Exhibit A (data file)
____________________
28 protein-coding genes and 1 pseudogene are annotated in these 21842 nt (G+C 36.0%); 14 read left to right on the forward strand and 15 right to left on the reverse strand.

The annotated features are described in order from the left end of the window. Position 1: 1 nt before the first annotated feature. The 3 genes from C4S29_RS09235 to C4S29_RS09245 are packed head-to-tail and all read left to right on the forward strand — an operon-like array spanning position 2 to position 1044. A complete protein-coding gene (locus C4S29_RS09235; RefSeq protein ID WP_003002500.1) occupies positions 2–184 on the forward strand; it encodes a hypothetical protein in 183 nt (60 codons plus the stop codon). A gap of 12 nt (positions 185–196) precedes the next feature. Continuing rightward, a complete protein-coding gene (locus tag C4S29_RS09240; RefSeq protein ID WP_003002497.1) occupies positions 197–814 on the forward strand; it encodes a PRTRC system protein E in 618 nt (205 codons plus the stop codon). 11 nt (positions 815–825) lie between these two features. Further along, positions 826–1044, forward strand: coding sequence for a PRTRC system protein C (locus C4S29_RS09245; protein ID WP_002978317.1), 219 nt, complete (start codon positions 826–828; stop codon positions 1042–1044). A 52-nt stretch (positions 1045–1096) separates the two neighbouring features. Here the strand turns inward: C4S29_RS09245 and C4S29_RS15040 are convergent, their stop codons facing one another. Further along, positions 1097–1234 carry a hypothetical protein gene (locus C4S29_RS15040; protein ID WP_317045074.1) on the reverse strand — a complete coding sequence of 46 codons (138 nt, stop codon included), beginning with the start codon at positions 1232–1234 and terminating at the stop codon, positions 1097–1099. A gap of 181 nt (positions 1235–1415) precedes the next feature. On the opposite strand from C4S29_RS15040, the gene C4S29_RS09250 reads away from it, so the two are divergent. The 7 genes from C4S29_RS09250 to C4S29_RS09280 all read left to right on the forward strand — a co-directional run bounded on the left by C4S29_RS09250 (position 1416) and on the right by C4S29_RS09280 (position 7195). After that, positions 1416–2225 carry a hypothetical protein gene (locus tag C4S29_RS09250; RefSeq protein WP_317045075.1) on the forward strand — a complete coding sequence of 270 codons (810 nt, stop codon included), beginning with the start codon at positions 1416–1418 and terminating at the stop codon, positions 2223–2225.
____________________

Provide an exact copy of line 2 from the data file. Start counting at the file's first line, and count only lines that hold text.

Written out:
The annotated features are described in order from the left end of the window. Position 1: 1 nt before the first annotated feature. The 3 genes from C4S29_RS09235 to C4S29_RS09245 are packed head-to-tail and all read left to right on the forward strand — an operon-like array spanning position 2 to position 1044. A complete protein-coding gene (locus C4S29_RS09235; RefSeq protein ID WP_003002500.1) occupies positions 2–184 on the forward strand; it encodes a hypothetical protein in 183 nt (60 codons plus the stop codon). A gap of 12 nt (positions 185–196) precedes the next feature. Continuing rightward, a complete protein-coding gene (locus tag C4S29_RS09240; RefSeq protein ID WP_003002497.1) occupies positions 197–814 on the forward strand; it encodes a PRTRC system protein E in 618 nt (205 codons plus the stop codon). 11 nt (positions 815–825) lie between these two features. Further along, positions 826–1044, forward strand: coding sequence for a PRTRC system protein C (locus C4S29_RS09245; protein ID WP_002978317.1), 219 nt, complete (start codon positions 826–828; stop codon positions 1042–1044). A 52-nt stretch (positions 1045–1096) separates the two neighbouring features. Here the strand turns inward: C4S29_RS09245 and C4S29_RS15040 are convergent, their stop codons facing one another. Further along, positions 1097–1234 carry a hypothetical protein gene (locus C4S29_RS15040; protein ID WP_317045074.1) on the reverse strand — a complete coding sequence of 46 codons (138 nt, stop codon included), beginning with the start codon at positions 1232–1234 and terminating at the stop codon, positions 1097–1099. A gap of 181 nt (positions 1235–1415) precedes the next feature. On the opposite strand from C4S29_RS15040, the gene C4S29_RS09250 reads away from it, so the two are divergent. The 7 genes from C4S29_RS09250 to C4S29_RS09280 all read left to right on the forward strand — a co-directional run bounded on the left by C4S29_RS09250 (position 1416) and on the right by C4S29_RS09280 (position 7195). After that, positions 1416–2225 carry a hypothetical protein gene (locus tag C4S29_RS09250; RefSeq protein WP_317045075.1) on the forward strand — a complete coding sequence of 270 codons (810 nt, stop codon included), beginning with the start codon at positions 1416–1418 and terminating at the stop codon, positions 2223–2225.